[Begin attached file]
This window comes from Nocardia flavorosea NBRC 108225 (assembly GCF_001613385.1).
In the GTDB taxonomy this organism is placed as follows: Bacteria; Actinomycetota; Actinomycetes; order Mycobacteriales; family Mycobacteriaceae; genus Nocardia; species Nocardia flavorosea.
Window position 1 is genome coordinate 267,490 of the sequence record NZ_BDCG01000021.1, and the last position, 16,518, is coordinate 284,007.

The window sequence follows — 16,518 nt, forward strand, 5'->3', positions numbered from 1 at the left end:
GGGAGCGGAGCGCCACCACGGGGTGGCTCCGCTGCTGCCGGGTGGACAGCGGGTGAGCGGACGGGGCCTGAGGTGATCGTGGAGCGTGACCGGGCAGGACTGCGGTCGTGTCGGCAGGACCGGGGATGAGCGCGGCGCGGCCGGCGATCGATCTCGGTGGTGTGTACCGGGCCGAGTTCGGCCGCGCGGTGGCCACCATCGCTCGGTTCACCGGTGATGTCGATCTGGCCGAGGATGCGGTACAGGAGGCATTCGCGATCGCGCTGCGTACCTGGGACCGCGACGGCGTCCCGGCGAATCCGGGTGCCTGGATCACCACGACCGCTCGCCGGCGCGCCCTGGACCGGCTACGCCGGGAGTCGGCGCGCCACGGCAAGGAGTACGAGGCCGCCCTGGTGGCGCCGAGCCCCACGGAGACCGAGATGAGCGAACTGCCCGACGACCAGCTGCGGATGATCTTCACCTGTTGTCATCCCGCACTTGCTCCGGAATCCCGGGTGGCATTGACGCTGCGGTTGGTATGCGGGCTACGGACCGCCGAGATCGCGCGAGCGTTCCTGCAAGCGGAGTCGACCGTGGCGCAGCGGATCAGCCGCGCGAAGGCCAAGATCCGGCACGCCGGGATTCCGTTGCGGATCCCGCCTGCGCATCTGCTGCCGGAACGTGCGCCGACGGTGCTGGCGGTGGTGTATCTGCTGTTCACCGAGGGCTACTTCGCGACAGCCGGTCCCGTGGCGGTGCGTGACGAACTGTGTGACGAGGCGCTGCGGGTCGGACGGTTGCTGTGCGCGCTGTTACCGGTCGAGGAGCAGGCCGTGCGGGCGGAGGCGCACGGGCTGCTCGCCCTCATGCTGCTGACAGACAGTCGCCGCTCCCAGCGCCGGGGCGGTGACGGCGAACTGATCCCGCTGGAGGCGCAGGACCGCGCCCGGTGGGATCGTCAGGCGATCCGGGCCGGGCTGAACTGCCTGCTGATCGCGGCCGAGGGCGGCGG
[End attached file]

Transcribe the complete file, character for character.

This window comes from Nocardia flavorosea NBRC 108225 (assembly GCF_001613385.1).
In the GTDB taxonomy this organism is placed as follows: Bacteria; Actinomycetota; Actinomycetes; order Mycobacteriales; family Mycobacteriaceae; genus Nocardia; species Nocardia flavorosea.
Window position 1 is genome coordinate 267,490 of the sequence record NZ_BDCG01000021.1, and the last position, 16,518, is coordinate 284,007.

The window sequence follows — 16,518 nt, forward strand, 5'->3', positions numbered from 1 at the left end:
GGGAGCGGAGCGCCACCACGGGGTGGCTCCGCTGCTGCCGGGTGGACAGCGGGTGAGCGGACGGGGCCTGAGGTGATCGTGGAGCGTGACCGGGCAGGACTGCGGTCGTGTCGGCAGGACCGGGGATGAGCGCGGCGCGGCCGGCGATCGATCTCGGTGGTGTGTACCGGGCCGAGTTCGGCCGCGCGGTGGCCACCATCGCTCGGTTCACCGGTGATGTCGATCTGGCCGAGGATGCGGTACAGGAGGCATTCGCGATCGCGCTGCGTACCTGGGACCGCGACGGCGTCCCGGCGAATCCGGGTGCCTGGATCACCACGACCGCTCGCCGGCGCGCCCTGGACCGGCTACGCCGGGAGTCGGCGCGCCACGGCAAGGAGTACGAGGCCGCCCTGGTGGCGCCGAGCCCCACGGAGACCGAGATGAGCGAACTGCCCGACGACCAGCTGCGGATGATCTTCACCTGTTGTCATCCCGCACTTGCTCCGGAATCCCGGGTGGCATTGACGCTGCGGTTGGTATGCGGGCTACGGACCGCCGAGATCGCGCGAGCGTTCCTGCAAGCGGAGTCGACCGTGGCGCAGCGGATCAGCCGCGCGAAGGCCAAGATCCGGCACGCCGGGATTCCGTTGCGGATCCCGCCTGCGCATCTGCTGCCGGAACGTGCGCCGACGGTGCTGGCGGTGGTGTATCTGCTGTTCACCGAGGGCTACTTCGCGACAGCCGGTCCCGTGGCGGTGCGTGACGAACTGTGTGACGAGGCGCTGCGGGTCGGACGGTTGCTGTGCGCGCTGTTACCGGTCGAGGAGCAGGCCGTGCGGGCGGAGGCGCACGGGCTGCTCGCCCTCATGCTGCTGACAGACAGTCGCCGCTCCCAGCGCCGGGGCGGTGACGGCGAACTGATCCCGCTGGAGGCGCAGGACCGCGCCCGGTGGGATCGTCAGGCGATCCGGGCCGGGCTGAACTGCCTGCTGATCGCGGCCGAGGGCGGCGG